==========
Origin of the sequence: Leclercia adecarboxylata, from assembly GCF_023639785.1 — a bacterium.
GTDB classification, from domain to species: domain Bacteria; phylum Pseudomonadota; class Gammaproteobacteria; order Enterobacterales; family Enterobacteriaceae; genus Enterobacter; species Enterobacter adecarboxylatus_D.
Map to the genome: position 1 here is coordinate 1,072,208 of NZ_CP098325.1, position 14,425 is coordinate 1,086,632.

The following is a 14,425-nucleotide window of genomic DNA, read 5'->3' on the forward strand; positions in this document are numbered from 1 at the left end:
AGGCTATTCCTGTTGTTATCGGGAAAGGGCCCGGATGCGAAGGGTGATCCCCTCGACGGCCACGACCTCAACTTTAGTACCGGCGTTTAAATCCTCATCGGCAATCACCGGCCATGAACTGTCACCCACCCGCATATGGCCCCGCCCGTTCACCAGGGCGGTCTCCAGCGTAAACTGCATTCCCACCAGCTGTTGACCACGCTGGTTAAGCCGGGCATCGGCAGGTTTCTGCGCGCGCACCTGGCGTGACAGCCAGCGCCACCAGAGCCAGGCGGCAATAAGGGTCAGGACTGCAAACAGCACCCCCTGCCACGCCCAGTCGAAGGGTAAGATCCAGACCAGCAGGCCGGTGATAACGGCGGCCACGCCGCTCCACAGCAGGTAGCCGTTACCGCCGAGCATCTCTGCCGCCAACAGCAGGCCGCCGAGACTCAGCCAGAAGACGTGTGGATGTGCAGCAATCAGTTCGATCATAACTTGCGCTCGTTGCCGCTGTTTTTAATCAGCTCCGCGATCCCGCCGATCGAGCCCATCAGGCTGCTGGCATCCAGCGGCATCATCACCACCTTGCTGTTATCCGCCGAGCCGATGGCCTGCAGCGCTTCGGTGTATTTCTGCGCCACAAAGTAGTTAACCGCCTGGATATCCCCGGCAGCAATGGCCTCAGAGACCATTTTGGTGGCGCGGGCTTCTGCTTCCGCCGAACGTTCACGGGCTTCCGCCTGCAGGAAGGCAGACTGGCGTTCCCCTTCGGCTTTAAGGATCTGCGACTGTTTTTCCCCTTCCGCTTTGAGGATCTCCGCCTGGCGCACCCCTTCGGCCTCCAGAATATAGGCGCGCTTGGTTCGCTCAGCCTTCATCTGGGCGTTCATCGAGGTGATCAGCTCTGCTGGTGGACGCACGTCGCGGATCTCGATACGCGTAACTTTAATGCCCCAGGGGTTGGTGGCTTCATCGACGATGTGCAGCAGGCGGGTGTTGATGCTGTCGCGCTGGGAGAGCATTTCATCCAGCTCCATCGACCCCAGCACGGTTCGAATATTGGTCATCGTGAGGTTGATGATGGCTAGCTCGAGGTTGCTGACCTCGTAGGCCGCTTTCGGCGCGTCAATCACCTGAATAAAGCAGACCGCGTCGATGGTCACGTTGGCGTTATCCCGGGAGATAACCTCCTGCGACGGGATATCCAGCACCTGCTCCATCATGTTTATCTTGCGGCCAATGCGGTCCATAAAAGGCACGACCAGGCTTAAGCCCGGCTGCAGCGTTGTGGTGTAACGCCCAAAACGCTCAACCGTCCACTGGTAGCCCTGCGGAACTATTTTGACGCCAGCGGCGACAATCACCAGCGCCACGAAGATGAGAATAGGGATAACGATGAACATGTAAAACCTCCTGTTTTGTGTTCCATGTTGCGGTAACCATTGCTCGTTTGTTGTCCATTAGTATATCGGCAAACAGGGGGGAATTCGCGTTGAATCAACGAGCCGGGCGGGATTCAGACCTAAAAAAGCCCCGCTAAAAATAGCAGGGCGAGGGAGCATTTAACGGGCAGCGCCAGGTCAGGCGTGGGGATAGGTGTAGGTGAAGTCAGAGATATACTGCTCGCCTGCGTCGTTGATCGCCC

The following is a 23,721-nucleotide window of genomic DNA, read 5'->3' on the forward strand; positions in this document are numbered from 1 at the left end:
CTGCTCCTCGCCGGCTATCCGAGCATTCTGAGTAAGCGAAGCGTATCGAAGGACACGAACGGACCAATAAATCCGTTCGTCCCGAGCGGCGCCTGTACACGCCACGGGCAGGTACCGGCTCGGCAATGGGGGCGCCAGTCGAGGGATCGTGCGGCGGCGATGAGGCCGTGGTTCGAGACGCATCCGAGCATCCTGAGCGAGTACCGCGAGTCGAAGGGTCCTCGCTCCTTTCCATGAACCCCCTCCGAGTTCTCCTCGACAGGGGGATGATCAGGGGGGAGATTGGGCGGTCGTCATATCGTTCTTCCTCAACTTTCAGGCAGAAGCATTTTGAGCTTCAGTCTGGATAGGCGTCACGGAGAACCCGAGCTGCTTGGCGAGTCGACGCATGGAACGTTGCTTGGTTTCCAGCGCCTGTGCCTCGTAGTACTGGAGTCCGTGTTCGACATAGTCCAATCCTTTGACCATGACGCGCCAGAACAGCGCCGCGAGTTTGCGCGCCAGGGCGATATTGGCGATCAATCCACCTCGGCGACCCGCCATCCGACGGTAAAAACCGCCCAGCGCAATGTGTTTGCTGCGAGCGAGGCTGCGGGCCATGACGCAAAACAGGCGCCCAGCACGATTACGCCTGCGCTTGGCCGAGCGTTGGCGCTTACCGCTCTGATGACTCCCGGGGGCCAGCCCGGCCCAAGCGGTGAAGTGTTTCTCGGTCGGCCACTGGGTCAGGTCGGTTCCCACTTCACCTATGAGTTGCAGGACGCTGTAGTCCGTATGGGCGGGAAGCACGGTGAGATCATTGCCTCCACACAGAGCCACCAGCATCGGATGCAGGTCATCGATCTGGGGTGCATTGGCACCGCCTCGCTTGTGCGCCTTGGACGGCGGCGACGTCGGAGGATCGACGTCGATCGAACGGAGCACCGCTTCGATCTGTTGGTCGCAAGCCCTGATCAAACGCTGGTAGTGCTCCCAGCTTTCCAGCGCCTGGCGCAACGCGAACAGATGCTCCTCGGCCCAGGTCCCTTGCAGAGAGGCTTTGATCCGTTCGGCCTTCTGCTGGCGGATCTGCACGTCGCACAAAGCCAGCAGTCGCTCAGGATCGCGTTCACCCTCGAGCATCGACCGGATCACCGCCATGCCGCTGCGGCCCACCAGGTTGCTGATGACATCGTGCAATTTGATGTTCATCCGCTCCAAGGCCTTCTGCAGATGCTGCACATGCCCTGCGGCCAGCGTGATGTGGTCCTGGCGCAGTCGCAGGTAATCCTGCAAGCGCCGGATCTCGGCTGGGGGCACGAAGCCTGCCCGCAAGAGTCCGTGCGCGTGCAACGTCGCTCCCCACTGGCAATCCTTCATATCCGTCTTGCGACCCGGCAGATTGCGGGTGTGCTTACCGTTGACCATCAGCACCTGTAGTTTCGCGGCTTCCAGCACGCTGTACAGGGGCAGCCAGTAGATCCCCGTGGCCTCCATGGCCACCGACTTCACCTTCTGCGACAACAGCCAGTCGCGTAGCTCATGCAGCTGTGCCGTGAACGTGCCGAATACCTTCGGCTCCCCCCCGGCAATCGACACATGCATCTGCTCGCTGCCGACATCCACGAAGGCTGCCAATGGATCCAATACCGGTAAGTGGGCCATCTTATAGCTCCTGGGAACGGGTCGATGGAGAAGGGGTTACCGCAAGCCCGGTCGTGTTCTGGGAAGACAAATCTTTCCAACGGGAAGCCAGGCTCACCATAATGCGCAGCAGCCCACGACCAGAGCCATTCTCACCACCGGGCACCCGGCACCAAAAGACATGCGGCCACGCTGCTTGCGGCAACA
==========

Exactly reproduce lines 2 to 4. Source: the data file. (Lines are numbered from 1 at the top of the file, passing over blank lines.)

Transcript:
GTDB classification, from domain to species: domain Bacteria; phylum Pseudomonadota; class Gammaproteobacteria; order Enterobacterales; family Enterobacteriaceae; genus Enterobacter; species Enterobacter adecarboxylatus_D.
Map to the genome: position 1 here is coordinate 1,072,208 of NZ_CP098325.1, position 14,425 is coordinate 1,086,632.

The following is a 14,425-nucleotide window of genomic DNA, read 5'->3' on the forward strand; positions in this document are numbered from 1 at the left end: